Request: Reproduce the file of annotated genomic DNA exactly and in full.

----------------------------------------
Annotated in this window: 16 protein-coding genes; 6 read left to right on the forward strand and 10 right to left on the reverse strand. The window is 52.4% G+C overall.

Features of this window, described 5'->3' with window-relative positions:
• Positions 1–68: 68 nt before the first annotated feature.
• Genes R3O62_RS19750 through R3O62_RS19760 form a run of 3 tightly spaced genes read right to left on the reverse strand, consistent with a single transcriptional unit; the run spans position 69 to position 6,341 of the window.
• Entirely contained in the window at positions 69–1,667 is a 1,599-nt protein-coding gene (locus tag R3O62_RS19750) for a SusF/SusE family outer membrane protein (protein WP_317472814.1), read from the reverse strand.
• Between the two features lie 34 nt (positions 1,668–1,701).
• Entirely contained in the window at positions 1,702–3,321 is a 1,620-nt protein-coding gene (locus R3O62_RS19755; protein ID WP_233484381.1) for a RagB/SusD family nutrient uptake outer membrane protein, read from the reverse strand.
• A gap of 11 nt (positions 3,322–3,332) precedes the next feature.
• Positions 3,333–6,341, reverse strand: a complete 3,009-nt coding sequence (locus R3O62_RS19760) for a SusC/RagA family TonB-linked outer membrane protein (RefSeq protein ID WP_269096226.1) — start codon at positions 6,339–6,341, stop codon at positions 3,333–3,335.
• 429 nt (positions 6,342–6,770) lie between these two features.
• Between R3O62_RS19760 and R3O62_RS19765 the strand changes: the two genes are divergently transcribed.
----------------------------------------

Annotated in this window: 16 protein-coding genes; 6 read left to right on the forward strand and 10 right to left on the reverse strand. The window is 52.4% G+C overall.

Features of this window, described 5'->3' with window-relative positions:
• Positions 1–68: 68 nt before the first annotated feature.
• Genes R3O62_RS19750 through R3O62_RS19760 form a run of 3 tightly spaced genes read right to left on the reverse strand, consistent with a single transcriptional unit; the run spans position 69 to position 6,341 of the window.
• Entirely contained in the window at positions 69–1,667 is a 1,599-nt protein-coding gene (locus tag R3O62_RS19750) for a SusF/SusE family outer membrane protein (protein WP_317472814.1), read from the reverse strand.
• Between the two features lie 34 nt (positions 1,668–1,701).
• Entirely contained in the window at positions 1,702–3,321 is a 1,620-nt protein-coding gene (locus R3O62_RS19755; protein ID WP_233484381.1) for a RagB/SusD family nutrient uptake outer membrane protein, read from the reverse strand.
• A gap of 11 nt (positions 3,322–3,332) precedes the next feature.
• Positions 3,333–6,341, reverse strand: a complete 3,009-nt coding sequence (locus R3O62_RS19760) for a SusC/RagA family TonB-linked outer membrane protein (RefSeq protein ID WP_269096226.1) — start codon at positions 6,339–6,341, stop codon at positions 3,333–3,335.
• 429 nt (positions 6,342–6,770) lie between these two features.
• Between R3O62_RS19760 and R3O62_RS19765 the strand changes: the two genes are divergently transcribed.